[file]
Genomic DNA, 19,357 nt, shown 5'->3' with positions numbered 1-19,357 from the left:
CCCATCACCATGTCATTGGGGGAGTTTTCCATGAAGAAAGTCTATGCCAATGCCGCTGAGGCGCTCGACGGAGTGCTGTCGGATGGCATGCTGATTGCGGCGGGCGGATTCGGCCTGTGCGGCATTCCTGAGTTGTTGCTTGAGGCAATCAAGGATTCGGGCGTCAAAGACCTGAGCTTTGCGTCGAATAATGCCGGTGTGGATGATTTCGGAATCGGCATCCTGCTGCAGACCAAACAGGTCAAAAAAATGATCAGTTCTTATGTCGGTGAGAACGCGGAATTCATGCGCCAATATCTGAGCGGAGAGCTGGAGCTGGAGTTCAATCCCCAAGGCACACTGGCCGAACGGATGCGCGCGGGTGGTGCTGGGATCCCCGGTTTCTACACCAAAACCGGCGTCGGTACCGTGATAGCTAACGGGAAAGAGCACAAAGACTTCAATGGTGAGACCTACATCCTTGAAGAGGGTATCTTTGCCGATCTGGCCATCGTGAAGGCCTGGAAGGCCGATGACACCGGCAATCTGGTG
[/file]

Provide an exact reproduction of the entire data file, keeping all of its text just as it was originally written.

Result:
Genomic DNA, 19,357 nt, shown 5'->3' with positions numbered 1-19,357 from the left:
CCCATCACCATGTCATTGGGGGAGTTTTCCATGAAGAAAGTCTATGCCAATGCCGCTGAGGCGCTCGACGGAGTGCTGTCGGATGGCATGCTGATTGCGGCGGGCGGATTCGGCCTGTGCGGCATTCCTGAGTTGTTGCTTGAGGCAATCAAGGATTCGGGCGTCAAAGACCTGAGCTTTGCGTCGAATAATGCCGGTGTGGATGATTTCGGAATCGGCATCCTGCTGCAGACCAAACAGGTCAAAAAAATGATCAGTTCTTATGTCGGTGAGAACGCGGAATTCATGCGCCAATATCTGAGCGGAGAGCTGGAGCTGGAGTTCAATCCCCAAGGCACACTGGCCGAACGGATGCGCGCGGGTGGTGCTGGGATCCCCGGTTTCTACACCAAAACCGGCGTCGGTACCGTGATAGCTAACGGGAAAGAGCACAAAGACTTCAATGGTGAGACCTACATCCTTGAAGAGGGTATCTTTGCCGATCTGGCCATCGTGAAGGCCTGGAAGGCCGATGACACCGGCAATCTGGTG